BEACON TRANSCRIPT – With more than 75 percent of the leopard historic population being lost, we might want to ask ourselves: are we losing leopards as well?. These fascinating big cats that we all love are experiencing a dramatic decrease in their number.
A study conducted over a period of three years has confirmed that the suspicions of the scientists were true. Since 1750, about 75 percent of the leopard population has been lost. Besides this, the area in which we can find these big cats has also shrunk. From over 30 million square kilometers, the area has been reduced to about 8 million square kilometers. Asia has completely lost its leopard population in many of its regions. Scientists also confirm that parts of Africa, such as West and North, are seeing a dramatic loss as well.
The study has been published in PeerJ, a scientific journal. It is of great importance because it is believed to be the first study on this matter.
Even though leopards can survive amongst people, it is mandatory that they have enough pray and acceptance from the people. However, in many regions, their natural herbivore habitat is replaced by livestock. Human development also plays a crucial part. Villages and farms are being built in their area of roaming. And if we are to add this to the illegal hunting, it is clear why the loss is constantly increasing.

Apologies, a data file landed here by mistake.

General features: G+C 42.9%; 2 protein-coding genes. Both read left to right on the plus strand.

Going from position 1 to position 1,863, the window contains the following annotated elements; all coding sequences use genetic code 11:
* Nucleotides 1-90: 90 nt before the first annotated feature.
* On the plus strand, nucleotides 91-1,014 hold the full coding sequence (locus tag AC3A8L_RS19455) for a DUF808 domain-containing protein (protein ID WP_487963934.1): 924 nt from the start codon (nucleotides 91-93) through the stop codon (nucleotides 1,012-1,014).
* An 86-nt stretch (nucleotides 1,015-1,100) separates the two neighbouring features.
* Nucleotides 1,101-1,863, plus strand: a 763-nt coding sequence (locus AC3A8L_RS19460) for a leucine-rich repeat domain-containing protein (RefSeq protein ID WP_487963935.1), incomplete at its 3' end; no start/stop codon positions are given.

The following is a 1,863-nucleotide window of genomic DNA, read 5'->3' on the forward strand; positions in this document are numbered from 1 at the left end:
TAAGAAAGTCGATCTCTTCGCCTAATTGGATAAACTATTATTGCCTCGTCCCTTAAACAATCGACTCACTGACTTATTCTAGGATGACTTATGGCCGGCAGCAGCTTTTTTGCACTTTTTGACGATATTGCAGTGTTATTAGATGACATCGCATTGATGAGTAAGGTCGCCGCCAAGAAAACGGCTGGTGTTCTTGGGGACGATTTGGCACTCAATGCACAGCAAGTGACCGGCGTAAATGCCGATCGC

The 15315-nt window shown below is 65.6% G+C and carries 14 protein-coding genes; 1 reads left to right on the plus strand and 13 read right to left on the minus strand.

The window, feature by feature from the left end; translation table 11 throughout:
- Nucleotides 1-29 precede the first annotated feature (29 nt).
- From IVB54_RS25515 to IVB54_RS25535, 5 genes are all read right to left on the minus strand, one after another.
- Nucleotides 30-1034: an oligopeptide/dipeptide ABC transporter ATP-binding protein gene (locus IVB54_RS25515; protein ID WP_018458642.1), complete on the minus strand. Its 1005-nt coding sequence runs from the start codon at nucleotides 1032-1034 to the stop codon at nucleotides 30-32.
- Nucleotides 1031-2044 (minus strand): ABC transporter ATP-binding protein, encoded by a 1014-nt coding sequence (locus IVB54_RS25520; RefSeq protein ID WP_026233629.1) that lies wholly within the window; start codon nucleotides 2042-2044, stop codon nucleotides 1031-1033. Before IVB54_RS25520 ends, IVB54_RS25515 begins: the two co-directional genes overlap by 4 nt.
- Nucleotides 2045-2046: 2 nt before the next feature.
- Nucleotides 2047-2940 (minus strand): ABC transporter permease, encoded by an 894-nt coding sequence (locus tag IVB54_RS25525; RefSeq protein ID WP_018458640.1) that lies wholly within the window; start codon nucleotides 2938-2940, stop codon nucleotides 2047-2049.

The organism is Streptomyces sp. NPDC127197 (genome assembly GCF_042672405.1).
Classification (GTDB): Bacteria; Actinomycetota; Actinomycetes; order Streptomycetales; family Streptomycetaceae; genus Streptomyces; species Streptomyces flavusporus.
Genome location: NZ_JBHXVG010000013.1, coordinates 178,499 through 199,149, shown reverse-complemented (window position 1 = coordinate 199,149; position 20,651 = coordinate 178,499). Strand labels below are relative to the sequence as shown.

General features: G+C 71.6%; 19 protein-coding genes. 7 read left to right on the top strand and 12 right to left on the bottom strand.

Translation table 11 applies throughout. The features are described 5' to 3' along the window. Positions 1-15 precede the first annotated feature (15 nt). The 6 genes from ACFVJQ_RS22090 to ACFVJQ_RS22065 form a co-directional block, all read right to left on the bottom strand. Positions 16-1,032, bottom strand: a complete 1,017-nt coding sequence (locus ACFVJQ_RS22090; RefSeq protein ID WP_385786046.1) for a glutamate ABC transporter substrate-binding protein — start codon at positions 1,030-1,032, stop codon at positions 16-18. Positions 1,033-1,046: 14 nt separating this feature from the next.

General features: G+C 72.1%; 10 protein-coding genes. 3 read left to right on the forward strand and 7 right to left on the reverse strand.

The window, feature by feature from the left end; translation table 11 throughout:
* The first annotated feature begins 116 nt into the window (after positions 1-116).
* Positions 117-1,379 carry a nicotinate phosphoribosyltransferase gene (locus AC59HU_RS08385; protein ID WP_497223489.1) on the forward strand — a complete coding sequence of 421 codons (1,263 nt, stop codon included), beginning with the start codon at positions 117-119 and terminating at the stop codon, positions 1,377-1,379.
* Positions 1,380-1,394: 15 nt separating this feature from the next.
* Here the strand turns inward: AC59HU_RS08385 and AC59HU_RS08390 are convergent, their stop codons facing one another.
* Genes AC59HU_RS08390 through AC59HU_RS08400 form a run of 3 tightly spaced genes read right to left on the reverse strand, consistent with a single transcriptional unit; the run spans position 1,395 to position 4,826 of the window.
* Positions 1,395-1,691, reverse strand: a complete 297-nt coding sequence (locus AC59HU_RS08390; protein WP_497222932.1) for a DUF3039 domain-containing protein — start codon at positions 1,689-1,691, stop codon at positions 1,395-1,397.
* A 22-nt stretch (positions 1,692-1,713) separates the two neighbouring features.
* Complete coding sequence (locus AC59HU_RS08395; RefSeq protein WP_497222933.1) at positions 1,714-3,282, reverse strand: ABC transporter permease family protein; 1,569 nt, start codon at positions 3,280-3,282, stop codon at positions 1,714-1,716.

Critically endangered subspecies, such as the Javan leopard, have the risk of going extinct in the upcoming five years. The Sri Lankan leopard is currently listed as endangered. Conservation strategies are necessary to keep it from going on the critical list.
The total number of leopards worldwide is unknown. Biologists do point out that leopards still outnumber the populations of tigers and lions. This is why conservationists have given little attention to the leopards. Questions were recently raised: are we losing leopards as well?. It was known that the population of leopards was abundant. It is now that the truth came out.
However, there is hope in other parts of the world. Such is the case of the Caucasus and Northern China, where the population has seen a stabilization. And it is all thanks to the conservation efforts made by the authorities. Wildlife biologists are now faced with the difficult task of stabilizing the existing population.
IMAGE SOURCE: Wikipedia